In addressing the heavens, the psalmist notes that they sing praise because "God commanded and they were created . . . he gave a decree and it shall not pass away" (vv. 5-6).  Here, we see the continuous creation of God.  Creation, itself, leads into praise for God created all things and pronounced them good.  To praise is simply to live in the joy of God's continuous creation. 

In addressing the earth, the psalmist turns his attention from creation to redemption.  After focusing upon humanity, the psalmist notes that they sing praise because God "has raised up a horn for his people . . . for the people of Israel who are near to him" (v. 14).  To raise up a horn is to display strength and God has indeed displayed his saving strength when he "raised up a horn of salvation for us in the house of his servant David" (Luke 1:69).  In that moment, God came near to his people (Psalm 148:14).  Jesus Christ suffered the depths of Sheol for us and rose that he might be the first fruits of a new creation, joining all creatures in the joy of life and an act of praise.

This robust theology of creation's praise is present throughout Scripture.  Yet, over the years, the church's awareness of this song of creation has grown quieter.  We may praise God for providing us food through creation (at a harvest festival or Thanksgiving) but we rarely gather simply to join in praise with all creation at the goodness of our God.  This sermon, like this psalm, seeks to awaken God's people to the wonder of creation once again.  It desires to help people see the world anew, to discover delight in the wonder of creation, and through that discovery to join in a robust expression of caring praise.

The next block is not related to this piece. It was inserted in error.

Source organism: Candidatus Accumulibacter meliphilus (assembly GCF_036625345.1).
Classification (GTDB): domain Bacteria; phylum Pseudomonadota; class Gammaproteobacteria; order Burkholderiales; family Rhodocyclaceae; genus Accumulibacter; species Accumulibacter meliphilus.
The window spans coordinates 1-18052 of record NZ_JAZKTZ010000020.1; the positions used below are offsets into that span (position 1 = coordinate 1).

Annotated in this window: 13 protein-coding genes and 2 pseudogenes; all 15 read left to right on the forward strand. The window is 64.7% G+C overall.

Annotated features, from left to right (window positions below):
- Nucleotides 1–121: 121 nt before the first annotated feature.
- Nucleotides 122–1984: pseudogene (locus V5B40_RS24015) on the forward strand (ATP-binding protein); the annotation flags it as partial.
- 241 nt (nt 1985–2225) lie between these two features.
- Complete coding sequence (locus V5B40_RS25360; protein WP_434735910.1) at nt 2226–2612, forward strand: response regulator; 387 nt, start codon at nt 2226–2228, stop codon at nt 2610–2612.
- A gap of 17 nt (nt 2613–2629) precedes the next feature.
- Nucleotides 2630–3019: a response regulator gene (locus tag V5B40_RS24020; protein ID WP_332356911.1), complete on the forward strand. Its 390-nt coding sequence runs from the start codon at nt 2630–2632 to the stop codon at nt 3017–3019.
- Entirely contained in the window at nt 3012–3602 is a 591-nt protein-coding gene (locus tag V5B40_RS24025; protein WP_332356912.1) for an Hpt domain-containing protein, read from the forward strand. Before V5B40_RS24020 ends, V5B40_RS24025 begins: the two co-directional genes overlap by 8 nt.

Sermon Formation:

Focus  God has prepared a world for us to discover in delight. 
Function that the hearers, as God's creatures, join all of all creation in giving God praise. 

sometimes, we limit the language of praise to worship in the congregational setting and we do not see how the world around us fulfills God's creative work by giving him praise.